This post is part of an ongoing series on Eye Level: The Best of Ask Joan of Art. Begun in 1993, Ask Joan of Art is the longest-running arts-based electronic reference service in the country. The real Joan is Kathleen Adrian or one of her co-workers from the museum’s Research and Scholars Center. These experts answer the public's questions about art. Last year, Kathleen began posting questions on Twitter and made the answers available on our Web site.
Question: What kind of Cubism was Jacob Lawrence known for employing?
Answer: Jacob Lawrence called his style "dynamic cubism." Additional information indicates it wasn't notably dynamic, except when he used flame-like forms and pushy oppositions of structure; generally the paintings tend to an Egyptian stillness, frieze-like even when you know the subject was moving. His debts to Cubism and to Matisse are obvious: the flat, sharp overlaps of form, the reliance on silhouette, and a high degree of abstraction in the color. But there is something more demotic behind those colors. They came, as Lawrence acknowledged, more from his experience in Harlem than from other art.
As Lawrence says in Robert Hughes's book American Visions: The Epic History of Art in America: "In order to add something to their lives, [black families] decorated their tenements and their homes in all of these colors. I've been asked, is anyone in my family artistically inclined? I've always felt ashamed of my response and I always said no, not realizing that my artistic sensibility came from this ambiance... It's only in retrospect that I realized I was surrounded by art. You'd walk Seventh Avenue and took in the windows and you'd see all these colors in the depths of the depression. All these colors.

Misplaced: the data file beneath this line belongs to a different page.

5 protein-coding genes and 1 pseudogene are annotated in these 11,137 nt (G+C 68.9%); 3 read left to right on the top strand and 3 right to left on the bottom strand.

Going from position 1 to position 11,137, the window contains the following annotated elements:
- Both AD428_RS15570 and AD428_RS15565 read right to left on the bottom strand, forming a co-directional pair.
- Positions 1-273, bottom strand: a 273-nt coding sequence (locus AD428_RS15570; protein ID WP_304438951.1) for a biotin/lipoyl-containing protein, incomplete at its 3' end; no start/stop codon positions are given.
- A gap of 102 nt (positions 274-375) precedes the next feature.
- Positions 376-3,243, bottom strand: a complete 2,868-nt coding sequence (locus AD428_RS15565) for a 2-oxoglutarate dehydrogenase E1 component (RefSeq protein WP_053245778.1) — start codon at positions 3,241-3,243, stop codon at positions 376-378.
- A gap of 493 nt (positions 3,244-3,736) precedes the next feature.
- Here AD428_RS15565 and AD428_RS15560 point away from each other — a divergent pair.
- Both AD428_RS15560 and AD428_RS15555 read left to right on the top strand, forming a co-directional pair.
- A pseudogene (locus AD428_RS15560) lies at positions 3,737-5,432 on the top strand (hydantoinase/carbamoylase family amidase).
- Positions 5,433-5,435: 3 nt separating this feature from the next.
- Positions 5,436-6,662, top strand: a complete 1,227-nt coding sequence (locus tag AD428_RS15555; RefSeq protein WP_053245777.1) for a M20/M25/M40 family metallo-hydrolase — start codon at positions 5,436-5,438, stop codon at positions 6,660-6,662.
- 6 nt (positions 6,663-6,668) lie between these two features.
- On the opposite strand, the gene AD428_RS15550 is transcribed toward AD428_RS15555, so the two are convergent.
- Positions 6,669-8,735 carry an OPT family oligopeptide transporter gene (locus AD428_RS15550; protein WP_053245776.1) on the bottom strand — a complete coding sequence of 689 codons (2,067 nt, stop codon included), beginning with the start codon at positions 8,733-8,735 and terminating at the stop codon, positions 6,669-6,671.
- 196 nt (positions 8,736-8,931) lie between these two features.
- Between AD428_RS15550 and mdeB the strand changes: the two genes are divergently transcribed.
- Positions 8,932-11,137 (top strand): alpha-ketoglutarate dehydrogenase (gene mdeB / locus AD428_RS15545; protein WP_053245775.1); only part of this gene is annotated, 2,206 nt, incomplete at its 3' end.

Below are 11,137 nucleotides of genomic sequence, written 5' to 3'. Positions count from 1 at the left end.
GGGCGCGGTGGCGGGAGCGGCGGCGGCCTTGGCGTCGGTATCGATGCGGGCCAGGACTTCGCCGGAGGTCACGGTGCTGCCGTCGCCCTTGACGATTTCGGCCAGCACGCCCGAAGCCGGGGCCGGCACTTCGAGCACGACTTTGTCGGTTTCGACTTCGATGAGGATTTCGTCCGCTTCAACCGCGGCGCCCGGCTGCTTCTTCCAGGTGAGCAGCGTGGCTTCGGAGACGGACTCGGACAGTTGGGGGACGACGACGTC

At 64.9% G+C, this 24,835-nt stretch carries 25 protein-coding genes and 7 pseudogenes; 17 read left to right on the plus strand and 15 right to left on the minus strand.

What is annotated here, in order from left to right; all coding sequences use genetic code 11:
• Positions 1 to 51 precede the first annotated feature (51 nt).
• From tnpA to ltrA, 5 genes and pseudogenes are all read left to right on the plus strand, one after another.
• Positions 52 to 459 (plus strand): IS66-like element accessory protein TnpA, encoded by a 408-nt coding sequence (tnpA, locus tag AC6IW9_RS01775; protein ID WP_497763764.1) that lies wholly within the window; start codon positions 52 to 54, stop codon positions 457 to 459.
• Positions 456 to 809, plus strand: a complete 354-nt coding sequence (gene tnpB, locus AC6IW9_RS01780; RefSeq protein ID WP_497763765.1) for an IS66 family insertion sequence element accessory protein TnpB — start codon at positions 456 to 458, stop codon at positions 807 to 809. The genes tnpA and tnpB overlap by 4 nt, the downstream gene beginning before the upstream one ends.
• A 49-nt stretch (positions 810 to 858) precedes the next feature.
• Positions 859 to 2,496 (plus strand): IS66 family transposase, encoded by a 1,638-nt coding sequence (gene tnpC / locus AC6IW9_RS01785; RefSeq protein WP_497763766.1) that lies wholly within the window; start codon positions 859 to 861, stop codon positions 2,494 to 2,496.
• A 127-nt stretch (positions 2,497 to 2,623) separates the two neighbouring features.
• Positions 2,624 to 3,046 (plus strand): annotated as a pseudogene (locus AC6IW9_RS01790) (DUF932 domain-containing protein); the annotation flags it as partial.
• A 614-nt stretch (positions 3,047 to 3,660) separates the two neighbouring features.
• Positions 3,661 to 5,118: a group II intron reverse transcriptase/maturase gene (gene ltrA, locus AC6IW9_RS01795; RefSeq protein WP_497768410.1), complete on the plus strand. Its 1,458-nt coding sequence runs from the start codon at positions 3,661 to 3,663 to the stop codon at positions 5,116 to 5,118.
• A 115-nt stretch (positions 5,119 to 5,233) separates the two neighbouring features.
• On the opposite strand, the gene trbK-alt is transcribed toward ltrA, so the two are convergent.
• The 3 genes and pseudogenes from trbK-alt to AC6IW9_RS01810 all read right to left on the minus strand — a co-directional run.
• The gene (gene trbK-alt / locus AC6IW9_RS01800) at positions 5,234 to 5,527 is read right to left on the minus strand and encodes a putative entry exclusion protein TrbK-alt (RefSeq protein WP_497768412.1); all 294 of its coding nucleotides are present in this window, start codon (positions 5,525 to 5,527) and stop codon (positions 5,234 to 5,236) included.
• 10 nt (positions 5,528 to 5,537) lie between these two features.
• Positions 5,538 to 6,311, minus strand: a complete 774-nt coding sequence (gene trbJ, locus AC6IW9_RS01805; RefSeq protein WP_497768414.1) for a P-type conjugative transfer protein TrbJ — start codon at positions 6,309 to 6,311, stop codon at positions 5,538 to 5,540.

There is also a great deal of information on Lawrence and his work on the Jacob Lawrence website at the Phillips Collection. For example, some references to his work in this online feature include:
"In the workshops he used poster paints and brown paper—both cheap and readily available—and used them throughout his career. Their limitations—flat, fast drying—suited his artistic aims..."
"Through the 1940s, Lawrence continued to depict Harlem subjects, focusing on workers and expressing their strength of purpose in bold colors and strong, simple designs..."
"Albers encouraged the younger artist, and their conversations helped Lawrence to see his paintings in the context of abstraction. Jacob always remembered Albers’s emphasis on economy of means—finding the indispensable line, the significant color, and the essential shape. During the 1950s, abstract expressionism dominated the art world, but Lawrence's images of the community remained figural. His compositions took on a sharper, edgy tone, their fractured planes suggesting interracial tensions that existed in the United States..."
"In the wake of these harsh images, Lawrence looked to Africa for renewal and inspiration, a means of moving toward a more universal, abstract, and philosophical outlook. His African paintings are a kaleidoscope of color and pattern, stemming, he said, from his early love of pattern in his Harlem environment and reawakened in this atmosphere of broad kinship..."
The Smithsonian American Art Museum has ten works by Jacob Lawrence in its collection.
The life and art of Jacob Lawrence are the subject of several books. A few examples: Peter T. Nesbetts and Michelle DuBois's Over the Line: The Art and Life of Jacob Lawrence, Elizabeth Turner's and Lonnie G. Bunch's Jacob Lawrence: The Migration Series, and Ellen Harkins Wheat 's and Patricia Hills's Jacob Lawrence: American Painter.